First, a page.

“You might say that a people or a movement must be constituted musically before it can be constituted politically.” This was one argument among many declared by Michael Denning, a professor of American studies and English at Yale University, during a talk for his new Verso book, Noise Uprising: The Audiopolitics of a World Musical Revolution. Denning, however, made it clear that the music culture during the brief period of time studied in his book—from the widespread use of electrical recording in 1925 to the early years of the Great Depression—was not revolutionary politically.
“Would you say your biggest source of inspiration is other people?” an audience member asked Hank Willis Thomas, who had just finished giving a presentation on his work in the basement auditorium of the Krannert Art Museum. The artist replied with a smile: “I’d say.” Indeed, early on Thomas stated that art is about people and connections, and he even began his talk by quizzing the audience, asking who was a student, a faculty member, a first-time visitor. He also asked who in the room had tattoos—there were several students with visibly more than a few—and playfully harassed a few latecomers. Thomas also joshed a reticent audience member halfway through the lecture: “This talk can’t go if you don’t talk.”
“It was a look of horror … or a smile,” said Scott Rothkopf, curator of the exhibition Jeff Koons and moderator of a panel discussion called “The Koons Effect Part 1,” regarding the responses he received when telling others of his research for a retrospective on the artist. Artists were interested in Koons, to his surprise, and he noted that Pierre Huyghe is fascinated by the “story that didn’t get made,” and Andrea Fraser enjoys Koonsian economics. Tino Sehgal finds Rabbit (1986) to be an iconic work, the curator continued, and Kara Walker responds to the advertisements for art magazines from 1988–89. For this panel, Rothkopf invited four American artists to discuss what Koons’s work means to them and how it has affected contemporary art.
Is it possible to be indifferent to Jeff Koons? For many years my attitude toward the artist’s work has been impassive and disinterested. It exists whether I like it or not and has some visual interest, but I’ve never cared enough to form an opinion beyond that. Among the most successful living artists, Koons is comparable to Jay Z or U2: a talented mainstream artist whose early output is considered groundbreaking, but whose later works are noteworthy more for their high production values and their exorbitant, multimillion-dollar price tags than their aesthetic worth. Over the years Koons has managed to stay relevant, with critics and journalists dutifully covering his exhibitions and appearances, just as they would report on Bono’s activism and Hova’s exploits.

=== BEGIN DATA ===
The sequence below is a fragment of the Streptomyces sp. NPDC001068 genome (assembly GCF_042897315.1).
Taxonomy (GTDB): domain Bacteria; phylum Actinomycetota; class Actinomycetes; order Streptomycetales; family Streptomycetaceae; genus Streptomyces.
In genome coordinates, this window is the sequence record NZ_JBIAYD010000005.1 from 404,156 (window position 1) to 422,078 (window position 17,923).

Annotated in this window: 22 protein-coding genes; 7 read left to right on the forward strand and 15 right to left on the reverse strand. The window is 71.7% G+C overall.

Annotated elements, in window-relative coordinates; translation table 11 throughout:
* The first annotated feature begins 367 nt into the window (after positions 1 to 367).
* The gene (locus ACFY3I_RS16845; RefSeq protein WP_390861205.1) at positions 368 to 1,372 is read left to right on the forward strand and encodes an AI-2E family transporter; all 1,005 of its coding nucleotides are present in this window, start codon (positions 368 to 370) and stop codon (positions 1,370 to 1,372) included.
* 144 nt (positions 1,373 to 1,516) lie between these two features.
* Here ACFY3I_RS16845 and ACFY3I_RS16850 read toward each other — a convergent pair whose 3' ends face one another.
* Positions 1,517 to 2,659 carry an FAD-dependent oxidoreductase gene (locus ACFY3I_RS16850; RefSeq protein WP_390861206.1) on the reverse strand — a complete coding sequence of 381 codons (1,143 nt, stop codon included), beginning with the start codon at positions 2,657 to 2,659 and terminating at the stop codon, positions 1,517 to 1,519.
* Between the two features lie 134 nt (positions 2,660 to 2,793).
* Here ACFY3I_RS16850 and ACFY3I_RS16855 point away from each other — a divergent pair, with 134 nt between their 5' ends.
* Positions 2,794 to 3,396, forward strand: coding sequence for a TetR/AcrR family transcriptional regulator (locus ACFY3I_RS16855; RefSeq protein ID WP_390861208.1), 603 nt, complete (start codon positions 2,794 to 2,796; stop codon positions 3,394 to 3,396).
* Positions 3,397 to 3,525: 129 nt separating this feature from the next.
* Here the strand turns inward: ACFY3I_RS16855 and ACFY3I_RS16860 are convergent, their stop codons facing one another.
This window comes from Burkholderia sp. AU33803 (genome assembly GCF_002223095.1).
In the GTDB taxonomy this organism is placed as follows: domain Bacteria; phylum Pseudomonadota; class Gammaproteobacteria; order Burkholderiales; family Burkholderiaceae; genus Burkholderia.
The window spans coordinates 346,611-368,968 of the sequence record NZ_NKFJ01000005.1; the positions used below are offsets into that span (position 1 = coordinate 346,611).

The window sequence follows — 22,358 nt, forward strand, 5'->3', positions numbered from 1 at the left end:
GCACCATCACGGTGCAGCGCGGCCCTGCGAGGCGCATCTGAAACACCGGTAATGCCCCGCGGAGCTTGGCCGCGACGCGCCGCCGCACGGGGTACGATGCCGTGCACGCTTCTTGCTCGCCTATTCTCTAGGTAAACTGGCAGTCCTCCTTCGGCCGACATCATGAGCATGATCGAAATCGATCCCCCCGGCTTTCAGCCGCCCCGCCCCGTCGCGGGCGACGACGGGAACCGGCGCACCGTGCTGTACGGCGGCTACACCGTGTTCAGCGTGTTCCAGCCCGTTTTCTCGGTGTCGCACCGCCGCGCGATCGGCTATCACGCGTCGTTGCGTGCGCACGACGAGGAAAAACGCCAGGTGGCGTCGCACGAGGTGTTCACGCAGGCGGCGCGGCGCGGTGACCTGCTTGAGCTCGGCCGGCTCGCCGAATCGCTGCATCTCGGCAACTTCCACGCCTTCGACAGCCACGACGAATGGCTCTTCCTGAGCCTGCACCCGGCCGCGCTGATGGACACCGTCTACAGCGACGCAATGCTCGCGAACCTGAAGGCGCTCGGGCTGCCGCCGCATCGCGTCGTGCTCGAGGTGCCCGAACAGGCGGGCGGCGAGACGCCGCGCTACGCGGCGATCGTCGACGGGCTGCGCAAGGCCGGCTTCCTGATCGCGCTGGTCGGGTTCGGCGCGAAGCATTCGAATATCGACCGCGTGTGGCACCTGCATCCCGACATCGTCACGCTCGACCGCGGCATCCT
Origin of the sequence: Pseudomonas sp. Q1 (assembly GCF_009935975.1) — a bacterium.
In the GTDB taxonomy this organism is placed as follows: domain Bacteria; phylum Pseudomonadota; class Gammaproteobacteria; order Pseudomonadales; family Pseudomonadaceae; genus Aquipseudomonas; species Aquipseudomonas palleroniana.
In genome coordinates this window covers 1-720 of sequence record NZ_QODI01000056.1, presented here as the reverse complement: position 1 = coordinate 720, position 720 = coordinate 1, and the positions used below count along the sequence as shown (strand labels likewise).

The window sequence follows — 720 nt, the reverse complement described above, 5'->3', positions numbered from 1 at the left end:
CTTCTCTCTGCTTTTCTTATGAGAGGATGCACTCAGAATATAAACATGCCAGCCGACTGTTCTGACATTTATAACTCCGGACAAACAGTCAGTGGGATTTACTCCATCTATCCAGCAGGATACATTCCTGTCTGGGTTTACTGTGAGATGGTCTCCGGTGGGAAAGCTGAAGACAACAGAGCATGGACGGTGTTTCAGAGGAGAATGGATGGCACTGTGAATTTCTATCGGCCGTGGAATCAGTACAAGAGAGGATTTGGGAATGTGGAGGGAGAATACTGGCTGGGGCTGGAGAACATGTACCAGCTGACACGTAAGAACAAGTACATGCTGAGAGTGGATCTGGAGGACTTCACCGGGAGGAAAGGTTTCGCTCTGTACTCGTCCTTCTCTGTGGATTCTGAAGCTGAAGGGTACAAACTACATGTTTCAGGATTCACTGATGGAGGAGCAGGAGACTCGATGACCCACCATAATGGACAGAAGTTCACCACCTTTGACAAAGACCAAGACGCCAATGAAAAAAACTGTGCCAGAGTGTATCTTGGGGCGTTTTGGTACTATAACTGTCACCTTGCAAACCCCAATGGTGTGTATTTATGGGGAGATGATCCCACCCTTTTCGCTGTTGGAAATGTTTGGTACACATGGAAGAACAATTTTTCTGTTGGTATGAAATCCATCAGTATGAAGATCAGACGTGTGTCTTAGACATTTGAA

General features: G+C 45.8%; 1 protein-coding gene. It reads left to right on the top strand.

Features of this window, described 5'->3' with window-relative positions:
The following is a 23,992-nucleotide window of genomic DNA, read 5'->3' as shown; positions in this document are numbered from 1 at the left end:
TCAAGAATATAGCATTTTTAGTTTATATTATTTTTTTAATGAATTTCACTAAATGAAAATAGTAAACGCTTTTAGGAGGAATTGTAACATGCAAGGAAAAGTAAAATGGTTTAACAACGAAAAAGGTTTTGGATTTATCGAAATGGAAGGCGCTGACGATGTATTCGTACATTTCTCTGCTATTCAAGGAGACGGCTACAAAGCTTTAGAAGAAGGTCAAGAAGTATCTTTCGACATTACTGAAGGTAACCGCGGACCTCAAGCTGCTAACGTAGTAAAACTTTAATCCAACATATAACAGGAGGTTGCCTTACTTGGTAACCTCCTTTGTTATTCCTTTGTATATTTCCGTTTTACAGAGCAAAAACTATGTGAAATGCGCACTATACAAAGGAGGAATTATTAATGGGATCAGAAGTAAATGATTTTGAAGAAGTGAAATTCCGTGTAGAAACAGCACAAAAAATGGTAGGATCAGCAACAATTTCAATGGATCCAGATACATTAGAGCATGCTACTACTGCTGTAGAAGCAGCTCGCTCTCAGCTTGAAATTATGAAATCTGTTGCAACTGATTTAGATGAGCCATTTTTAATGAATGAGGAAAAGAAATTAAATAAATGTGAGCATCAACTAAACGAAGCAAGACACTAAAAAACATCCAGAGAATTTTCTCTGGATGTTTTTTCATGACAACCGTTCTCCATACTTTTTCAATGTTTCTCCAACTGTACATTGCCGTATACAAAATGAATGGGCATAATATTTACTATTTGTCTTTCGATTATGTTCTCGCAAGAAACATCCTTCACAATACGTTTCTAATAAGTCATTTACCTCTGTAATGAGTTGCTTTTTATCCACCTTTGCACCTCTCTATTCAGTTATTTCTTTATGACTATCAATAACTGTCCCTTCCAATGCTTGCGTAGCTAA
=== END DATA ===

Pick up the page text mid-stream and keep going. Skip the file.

There’s a special kind of ordinary that folks in the art world love. Artists, curators, and critics often fall over themselves to praise the everyday, elevate the banal, and highlight the overlooked, momentarily relegating what normally would be banal to a distinct realm of interest and reflection. But sometimes the ordinary is, well, simply unremarkable. The discussion that took place during “Blonde Art Books: Artist Conversation and Launch” was ordinary in that unexceptional sense.
Prem Krishnamurthy’s talk “Double Agency” addressed the speaker’s two primary roles: a founder of the design firm Project Projects (with Adam Michaels) and director and curator of P!—an interdisciplinary curatorial space that he described as a “mom-and-pop kunsthalle”—on the Lower East Side of Manhattan. Project Projects has a critical and conceptual relationship to graphic design, Krishnamurthy said, that includes curatorial and editorial roles, but with respect to the traditional worker/client relationship. His goal is to produce design that is porous rather than unidirectional, working with existing materials and ideas instead of starting new with each project.
The second and final panel on the symposium for the Jewish Museum’s exhibition Jack Goldstein x 10,000 featured presentations by two artists—Kathryn Andrews and Paul Pfeiffer—who emerged a couple generations after Jack Goldstein. Neither artist was directly influenced by Goldstein, as they arrived at their aesthetic approach prior to gaining knowledge of the elder artist’s work. One of two panel moderators, Claire Bishop, described the situation as “reverse engineering.” While hers was certainly a clever use of the phrase, the concept is standard operating procedure for scholars making connections between the art of different decades. That doesn’t mean artists don’t have a say, and here is what they said about Goldstein and influence.
Did you get into the Paul Chan lecture? Someone at SVA said they called Columbia and were told only Columbia grad students can attend those lectures. I forgot that Jerry Saltz was also giving a talk last night. I arrived at the studios just as some fellow students were headed over there. So I went with them. It was good in Jerry’s “I’m-not-gonna-beat-around-the-bush-with-you” way. His thing is this down-to-earth, no bullshit thing. There was nothing revelatory in his talk. He said many of the same things one finds in his writing and that he regularly seems to mention.
On Tuesday night, the art historian and critic Donald Kuspit spoke at the School of Visual Arts. Tonight, Ken Johnson gave a talk at the New York Studio School. A prolific writer of articles and reviews and the author of dozens of books, Kuspit spoke on “Why Artists Hate Critics,” which was a provocative title for a pedestrian talk. I’ve never been a fan of Kuspit’s writing, which general cries out for an assertive editorial hand, and his often curmudgeon points of view.